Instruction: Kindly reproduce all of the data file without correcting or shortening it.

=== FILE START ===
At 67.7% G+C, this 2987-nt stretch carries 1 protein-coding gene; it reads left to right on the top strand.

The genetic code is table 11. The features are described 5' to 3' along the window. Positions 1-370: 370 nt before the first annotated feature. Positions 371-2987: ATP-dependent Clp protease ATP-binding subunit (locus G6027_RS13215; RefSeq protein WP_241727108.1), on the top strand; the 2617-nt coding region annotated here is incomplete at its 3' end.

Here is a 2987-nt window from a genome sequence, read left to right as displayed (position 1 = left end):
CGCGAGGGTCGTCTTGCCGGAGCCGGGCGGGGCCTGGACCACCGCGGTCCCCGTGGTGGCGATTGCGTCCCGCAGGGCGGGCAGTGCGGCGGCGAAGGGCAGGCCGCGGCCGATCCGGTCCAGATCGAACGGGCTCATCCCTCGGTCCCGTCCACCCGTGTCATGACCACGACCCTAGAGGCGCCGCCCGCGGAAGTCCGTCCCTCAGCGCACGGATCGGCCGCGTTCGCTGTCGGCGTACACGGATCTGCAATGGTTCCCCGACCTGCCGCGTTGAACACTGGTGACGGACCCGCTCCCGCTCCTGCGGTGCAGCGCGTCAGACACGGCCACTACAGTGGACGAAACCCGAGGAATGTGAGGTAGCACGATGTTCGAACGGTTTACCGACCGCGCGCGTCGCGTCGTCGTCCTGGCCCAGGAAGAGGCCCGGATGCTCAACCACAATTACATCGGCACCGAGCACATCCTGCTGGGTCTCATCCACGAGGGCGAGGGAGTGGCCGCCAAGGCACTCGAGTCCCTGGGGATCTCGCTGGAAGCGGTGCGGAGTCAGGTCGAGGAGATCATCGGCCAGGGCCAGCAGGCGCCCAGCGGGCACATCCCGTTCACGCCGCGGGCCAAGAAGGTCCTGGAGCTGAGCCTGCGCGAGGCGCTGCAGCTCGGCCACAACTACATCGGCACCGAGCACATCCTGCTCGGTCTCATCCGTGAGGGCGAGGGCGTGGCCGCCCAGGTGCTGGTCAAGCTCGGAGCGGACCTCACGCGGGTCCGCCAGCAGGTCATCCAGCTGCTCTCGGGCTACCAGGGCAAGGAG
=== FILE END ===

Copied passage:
At 67.7% G+C, this 2987-nt stretch carries 1 protein-coding gene; it reads left to right on the top strand.

The genetic code is table 11. The features are described 5' to 3' along the window. Positions 1-370: 370 nt before the first annotated feature. Positions 371-2987: ATP-dependent Clp protease ATP-binding subunit (locus G6027_RS13215; RefSeq protein WP_241727108.1), on the top strand; the 2617-nt coding region annotated here is incomplete at its 3' end.

Here is a 2987-nt window from a genome sequence, read left to right as displayed (position 1 = left end):
CGCGAGGGTCGTCTTGCCGGAGCCGGGCGGGGCCTGGACCACCGCGGTCCCCGTGGTGGCGATTGCGTCCCGCAGGGCGGGCAGTGCGGCGGCGAAGGGCAGGCCGCGGCCGATCCGGTCCAGATCGAACGGGCTCATCCCTCGGTCCCGTCCACCCGTGTCATGACCACGACCCTAGAGGCGCCGCCCGCGGAAGTCCGTCCCTCAGCGCACGGATCGGCCGCGTTCGCTGTCGGCGTACACGGATCTGCAATGGTTCCCCGACCTGCCGCGTTGAACACTGGTGACGGACCCGCTCCCGCTCCTGCGGTGCAGCGCGTCAGACACGGCCACTACAGTGGACGAAACCCGAGGAATGTGAGGTAGCACGATGTTCGAACGGTTTACCGACCGCGCGCGTCGCGTCGTCGTCCTGGCCCAGGAAGAGGCCCGGATGCTCAACCACAATTACATCGGCACCGAGCACATCCTGCTGGGTCTCATCCACGAGGGCGAGGGAGTGGCCGCCAAGGCACTCGAGTCCCTGGGGATCTCGCTGGAAGCGGTGCGGAGTCAGGTCGAGGAGATCATCGGCCAGGGCCAGCAGGCGCCCAGCGGGCACATCCCGTTCACGCCGCGGGCCAAGAAGGTCCTGGAGCTGAGCCTGCGCGAGGCGCTGCAGCTCGGCCACAACTACATCGGCACCGAGCACATCCTGCTCGGTCTCATCCGTGAGGGCGAGGGCGTGGCCGCCCAGGTGCTGGTCAAGCTCGGAGCGGACCTCACGCGGGTCCGCCAGCAGGTCATCCAGCTGCTCTCGGGCTACCAGGGCAAGGAG